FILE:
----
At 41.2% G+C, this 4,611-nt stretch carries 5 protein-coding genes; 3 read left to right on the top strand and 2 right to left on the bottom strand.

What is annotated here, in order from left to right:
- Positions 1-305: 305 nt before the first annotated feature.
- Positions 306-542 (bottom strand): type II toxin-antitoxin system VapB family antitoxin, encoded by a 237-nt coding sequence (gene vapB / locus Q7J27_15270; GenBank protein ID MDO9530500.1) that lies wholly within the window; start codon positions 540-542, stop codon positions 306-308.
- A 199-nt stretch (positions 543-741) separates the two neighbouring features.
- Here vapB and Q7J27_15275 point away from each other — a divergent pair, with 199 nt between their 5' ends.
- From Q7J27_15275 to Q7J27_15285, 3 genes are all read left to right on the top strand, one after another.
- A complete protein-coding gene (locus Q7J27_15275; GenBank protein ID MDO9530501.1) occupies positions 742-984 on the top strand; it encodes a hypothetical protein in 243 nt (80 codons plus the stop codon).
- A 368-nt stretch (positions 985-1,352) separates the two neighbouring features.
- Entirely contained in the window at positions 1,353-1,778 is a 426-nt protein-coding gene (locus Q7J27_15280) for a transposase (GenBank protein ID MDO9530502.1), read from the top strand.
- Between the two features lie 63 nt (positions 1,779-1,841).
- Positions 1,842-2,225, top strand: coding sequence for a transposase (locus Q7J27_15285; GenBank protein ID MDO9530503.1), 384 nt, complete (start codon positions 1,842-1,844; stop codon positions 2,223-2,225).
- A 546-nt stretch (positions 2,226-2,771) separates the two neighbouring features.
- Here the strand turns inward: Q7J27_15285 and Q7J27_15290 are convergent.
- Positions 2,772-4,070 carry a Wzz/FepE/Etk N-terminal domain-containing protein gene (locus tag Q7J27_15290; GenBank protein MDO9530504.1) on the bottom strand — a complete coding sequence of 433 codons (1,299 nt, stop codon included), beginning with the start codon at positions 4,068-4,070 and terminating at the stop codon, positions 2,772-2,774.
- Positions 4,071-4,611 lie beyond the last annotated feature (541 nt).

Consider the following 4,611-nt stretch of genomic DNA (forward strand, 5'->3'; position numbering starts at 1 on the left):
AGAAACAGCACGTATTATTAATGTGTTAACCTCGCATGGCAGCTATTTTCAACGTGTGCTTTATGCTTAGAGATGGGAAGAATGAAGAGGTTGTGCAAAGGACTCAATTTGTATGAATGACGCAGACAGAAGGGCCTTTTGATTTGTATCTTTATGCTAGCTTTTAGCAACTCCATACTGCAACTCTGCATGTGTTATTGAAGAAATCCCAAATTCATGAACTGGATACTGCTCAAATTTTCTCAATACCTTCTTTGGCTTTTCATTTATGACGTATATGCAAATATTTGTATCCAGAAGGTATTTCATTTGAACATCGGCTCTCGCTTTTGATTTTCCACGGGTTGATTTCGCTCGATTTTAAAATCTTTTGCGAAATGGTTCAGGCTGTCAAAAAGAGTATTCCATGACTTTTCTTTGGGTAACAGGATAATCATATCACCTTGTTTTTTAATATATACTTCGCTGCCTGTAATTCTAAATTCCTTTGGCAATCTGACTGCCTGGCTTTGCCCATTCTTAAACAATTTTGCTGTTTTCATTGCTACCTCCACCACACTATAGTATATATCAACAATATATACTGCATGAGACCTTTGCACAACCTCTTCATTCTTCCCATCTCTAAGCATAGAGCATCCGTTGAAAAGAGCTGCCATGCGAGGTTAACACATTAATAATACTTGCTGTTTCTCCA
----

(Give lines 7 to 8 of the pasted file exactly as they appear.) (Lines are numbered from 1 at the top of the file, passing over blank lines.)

- From Q7J27_15275 to Q7J27_15285, 3 genes are all read left to right on the top strand, one after another.
- A complete protein-coding gene (locus Q7J27_15275; GenBank protein ID MDO9530501.1) occupies positions 742-984 on the top strand; it encodes a hypothetical protein in 243 nt (80 codons plus the stop codon).